Monday, November 28, 2016
I flagged the area so long ago that my original flag has faded from sunlight exposure.
Another flag at the former edge of the fire lane was recently mowed after a member in good standing of the Confederate Bushhog Operators Association.
The only plants that have died appear to have died of old age rather than herbicide.
The grass has been spreading slowly among the wiregrass and other native grasses, saw palmetto and sand pine.
The walk into the cogon grass area began auspiciously.
A great purple hairstreak alit on a saw palmetto leaf. This was the first one I've seen here and one of the few I've seen in Polk. Despite the fact that its host plant is mistletoe, which is common, these butterflies are not that common.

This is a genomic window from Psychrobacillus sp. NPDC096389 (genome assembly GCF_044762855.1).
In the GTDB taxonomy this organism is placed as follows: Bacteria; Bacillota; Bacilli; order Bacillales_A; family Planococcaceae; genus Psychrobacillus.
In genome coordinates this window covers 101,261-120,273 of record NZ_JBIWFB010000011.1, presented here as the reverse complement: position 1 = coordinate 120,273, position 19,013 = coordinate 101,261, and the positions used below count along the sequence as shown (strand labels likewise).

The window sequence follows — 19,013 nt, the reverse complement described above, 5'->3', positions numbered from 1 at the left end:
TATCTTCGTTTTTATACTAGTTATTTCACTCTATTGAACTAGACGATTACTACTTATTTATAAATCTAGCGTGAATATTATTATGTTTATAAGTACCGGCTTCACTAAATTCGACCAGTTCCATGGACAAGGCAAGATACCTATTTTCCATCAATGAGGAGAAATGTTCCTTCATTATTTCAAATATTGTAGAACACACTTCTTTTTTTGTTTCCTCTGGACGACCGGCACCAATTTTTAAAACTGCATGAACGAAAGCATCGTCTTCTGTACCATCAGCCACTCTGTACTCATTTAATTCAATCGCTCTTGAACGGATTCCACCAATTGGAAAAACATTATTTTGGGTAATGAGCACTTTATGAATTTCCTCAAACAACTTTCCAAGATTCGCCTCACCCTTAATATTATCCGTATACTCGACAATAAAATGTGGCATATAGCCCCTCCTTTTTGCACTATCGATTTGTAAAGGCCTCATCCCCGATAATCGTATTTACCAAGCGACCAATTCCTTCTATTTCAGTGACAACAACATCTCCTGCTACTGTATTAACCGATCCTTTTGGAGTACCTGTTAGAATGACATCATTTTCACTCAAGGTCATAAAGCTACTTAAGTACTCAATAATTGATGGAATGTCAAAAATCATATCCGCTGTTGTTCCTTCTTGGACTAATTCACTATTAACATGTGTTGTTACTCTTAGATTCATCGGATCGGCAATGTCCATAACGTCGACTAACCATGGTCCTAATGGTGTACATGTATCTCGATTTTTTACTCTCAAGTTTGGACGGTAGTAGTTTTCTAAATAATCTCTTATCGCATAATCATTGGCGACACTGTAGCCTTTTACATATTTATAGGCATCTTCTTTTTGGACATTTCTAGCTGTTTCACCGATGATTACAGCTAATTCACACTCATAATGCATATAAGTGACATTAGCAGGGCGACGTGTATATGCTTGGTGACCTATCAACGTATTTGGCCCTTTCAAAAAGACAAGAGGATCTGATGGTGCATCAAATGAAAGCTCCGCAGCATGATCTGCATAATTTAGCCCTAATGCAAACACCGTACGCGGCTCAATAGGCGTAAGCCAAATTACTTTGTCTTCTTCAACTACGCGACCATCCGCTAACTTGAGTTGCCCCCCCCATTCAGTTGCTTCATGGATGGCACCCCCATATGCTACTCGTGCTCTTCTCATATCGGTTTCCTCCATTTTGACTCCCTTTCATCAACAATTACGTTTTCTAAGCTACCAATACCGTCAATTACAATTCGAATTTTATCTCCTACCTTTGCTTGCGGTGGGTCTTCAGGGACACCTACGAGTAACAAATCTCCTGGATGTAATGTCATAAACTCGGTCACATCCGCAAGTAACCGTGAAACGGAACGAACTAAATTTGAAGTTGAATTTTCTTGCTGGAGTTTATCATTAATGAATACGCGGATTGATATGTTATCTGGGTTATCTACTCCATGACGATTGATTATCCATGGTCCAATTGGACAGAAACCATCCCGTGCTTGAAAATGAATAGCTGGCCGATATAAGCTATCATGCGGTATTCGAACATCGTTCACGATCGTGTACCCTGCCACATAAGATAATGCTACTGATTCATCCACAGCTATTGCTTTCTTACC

Sunday, November 20, 2016
The bushhogging exposed some additional trash, with which I filled my truck bed today.
I found the bushhogging had been more extensive than in the past, including some of the internal trails. Fortunately it occurred after the flowering season, so none of the endangered species were affected.
The mowing took out a good chunk of palmettos in the northwest corner, but fortunately missed a patch of Nolina brittonia that grows there that I didn't discover until a few years after I did the original plant survey.
What's a little mysterious is why a strip of tall grass was left in the middle of parts of the fire lane. seemingly defeating the purpose of the buffer.
I'll have to inquire with FWC to see what's planned.